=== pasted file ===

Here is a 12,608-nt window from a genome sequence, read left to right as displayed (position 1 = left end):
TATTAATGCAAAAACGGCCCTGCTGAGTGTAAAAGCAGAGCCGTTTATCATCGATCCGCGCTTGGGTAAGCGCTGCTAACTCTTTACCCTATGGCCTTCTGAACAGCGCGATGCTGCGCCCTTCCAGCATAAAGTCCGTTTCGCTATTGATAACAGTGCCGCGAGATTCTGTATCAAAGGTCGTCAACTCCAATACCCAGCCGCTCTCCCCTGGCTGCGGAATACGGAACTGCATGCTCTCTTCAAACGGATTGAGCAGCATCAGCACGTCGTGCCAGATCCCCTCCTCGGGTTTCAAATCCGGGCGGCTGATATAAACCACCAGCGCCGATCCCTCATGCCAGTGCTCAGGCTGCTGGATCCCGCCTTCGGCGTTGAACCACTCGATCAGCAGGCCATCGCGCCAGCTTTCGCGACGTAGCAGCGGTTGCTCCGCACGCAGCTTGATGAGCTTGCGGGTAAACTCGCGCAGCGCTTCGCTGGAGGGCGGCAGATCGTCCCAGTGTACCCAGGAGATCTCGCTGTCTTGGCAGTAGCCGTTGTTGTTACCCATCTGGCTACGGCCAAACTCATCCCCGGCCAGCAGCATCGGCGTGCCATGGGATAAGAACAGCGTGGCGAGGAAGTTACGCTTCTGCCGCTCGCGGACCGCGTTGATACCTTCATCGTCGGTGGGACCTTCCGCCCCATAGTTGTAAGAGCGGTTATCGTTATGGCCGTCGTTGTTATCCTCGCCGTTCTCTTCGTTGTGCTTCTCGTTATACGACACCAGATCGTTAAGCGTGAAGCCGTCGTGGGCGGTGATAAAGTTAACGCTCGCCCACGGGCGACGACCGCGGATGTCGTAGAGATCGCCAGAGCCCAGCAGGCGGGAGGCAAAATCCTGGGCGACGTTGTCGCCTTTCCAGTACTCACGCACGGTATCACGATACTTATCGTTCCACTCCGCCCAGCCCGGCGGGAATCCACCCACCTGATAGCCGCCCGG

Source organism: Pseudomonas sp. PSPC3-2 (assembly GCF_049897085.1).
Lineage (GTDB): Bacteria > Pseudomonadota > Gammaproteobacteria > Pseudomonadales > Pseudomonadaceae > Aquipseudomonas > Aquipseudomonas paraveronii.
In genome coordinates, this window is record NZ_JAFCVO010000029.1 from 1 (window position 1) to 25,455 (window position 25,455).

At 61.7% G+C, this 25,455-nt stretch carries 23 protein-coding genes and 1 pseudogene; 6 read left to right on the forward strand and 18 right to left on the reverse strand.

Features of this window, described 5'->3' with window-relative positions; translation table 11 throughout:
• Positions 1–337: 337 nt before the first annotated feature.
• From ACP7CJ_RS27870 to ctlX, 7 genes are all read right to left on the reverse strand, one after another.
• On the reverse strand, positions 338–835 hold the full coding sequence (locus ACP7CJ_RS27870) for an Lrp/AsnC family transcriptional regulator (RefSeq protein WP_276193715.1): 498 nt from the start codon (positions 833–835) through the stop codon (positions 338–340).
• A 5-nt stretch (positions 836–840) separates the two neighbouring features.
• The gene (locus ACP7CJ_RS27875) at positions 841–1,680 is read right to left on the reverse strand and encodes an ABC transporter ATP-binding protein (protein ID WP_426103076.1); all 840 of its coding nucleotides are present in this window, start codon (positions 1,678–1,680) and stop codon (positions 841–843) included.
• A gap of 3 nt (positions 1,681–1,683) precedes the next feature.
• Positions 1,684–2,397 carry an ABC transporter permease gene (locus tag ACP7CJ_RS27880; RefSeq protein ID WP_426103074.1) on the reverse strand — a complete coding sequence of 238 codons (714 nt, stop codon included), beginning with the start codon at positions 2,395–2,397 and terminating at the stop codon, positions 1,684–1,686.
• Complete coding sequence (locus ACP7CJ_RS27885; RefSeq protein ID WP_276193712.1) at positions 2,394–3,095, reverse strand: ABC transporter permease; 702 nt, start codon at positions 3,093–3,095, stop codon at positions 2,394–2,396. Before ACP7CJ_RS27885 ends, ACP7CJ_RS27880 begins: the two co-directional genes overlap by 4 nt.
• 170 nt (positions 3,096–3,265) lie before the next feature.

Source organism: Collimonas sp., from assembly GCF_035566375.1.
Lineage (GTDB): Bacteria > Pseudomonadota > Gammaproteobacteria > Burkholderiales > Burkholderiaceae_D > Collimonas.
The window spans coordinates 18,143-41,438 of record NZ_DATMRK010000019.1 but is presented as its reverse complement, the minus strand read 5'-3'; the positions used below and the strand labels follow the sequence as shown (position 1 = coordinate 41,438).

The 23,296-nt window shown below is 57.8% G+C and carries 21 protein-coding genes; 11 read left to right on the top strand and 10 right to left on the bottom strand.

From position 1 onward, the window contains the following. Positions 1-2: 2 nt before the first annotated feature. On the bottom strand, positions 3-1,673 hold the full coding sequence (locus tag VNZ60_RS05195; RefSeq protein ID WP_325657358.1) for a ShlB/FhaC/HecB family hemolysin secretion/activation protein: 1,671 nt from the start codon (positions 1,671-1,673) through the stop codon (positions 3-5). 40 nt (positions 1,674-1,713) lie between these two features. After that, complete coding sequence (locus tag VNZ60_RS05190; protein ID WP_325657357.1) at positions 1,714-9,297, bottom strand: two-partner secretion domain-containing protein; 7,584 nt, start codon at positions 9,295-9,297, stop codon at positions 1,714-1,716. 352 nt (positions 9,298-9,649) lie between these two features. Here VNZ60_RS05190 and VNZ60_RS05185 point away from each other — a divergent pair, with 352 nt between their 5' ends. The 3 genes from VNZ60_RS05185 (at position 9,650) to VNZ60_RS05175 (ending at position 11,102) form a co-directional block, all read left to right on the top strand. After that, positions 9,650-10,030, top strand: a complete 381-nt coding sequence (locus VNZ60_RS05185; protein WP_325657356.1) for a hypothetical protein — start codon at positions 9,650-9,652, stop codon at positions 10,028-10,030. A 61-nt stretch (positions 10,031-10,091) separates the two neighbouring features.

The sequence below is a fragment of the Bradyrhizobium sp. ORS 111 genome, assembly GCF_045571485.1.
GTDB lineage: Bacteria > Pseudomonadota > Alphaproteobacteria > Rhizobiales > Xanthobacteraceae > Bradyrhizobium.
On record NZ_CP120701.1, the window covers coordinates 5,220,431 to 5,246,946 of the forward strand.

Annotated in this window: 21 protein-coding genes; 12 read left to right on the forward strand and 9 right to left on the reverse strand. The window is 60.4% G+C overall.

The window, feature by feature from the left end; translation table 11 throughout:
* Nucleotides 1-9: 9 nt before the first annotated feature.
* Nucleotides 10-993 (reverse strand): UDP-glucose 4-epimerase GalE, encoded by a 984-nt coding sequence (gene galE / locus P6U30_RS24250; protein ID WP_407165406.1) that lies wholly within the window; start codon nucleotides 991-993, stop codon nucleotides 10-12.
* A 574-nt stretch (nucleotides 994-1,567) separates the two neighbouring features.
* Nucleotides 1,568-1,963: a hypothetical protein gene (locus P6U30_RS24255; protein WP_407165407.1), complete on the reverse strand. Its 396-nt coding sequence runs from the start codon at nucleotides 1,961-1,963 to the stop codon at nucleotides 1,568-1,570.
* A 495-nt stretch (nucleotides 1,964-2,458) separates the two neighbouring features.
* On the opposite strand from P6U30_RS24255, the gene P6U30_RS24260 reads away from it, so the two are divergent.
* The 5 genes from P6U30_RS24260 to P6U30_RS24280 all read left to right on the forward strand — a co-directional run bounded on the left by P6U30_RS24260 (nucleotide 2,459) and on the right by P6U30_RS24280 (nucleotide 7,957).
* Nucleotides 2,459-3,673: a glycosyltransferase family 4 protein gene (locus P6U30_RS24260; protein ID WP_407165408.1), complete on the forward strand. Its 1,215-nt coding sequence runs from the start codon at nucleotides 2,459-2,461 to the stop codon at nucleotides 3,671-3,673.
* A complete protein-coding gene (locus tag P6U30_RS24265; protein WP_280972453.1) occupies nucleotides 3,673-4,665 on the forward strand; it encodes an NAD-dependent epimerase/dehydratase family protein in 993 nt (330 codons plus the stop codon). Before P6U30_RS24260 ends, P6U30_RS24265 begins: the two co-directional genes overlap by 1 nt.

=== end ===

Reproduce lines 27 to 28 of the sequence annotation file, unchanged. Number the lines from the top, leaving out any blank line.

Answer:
* Nucleotides 1-9: 9 nt before the first annotated feature.
* Nucleotides 10-993 (reverse strand): UDP-glucose 4-epimerase GalE, encoded by a 984-nt coding sequence (gene galE / locus P6U30_RS24250; protein ID WP_407165406.1) that lies wholly within the window; start codon nucleotides 991-993, stop codon nucleotides 10-12.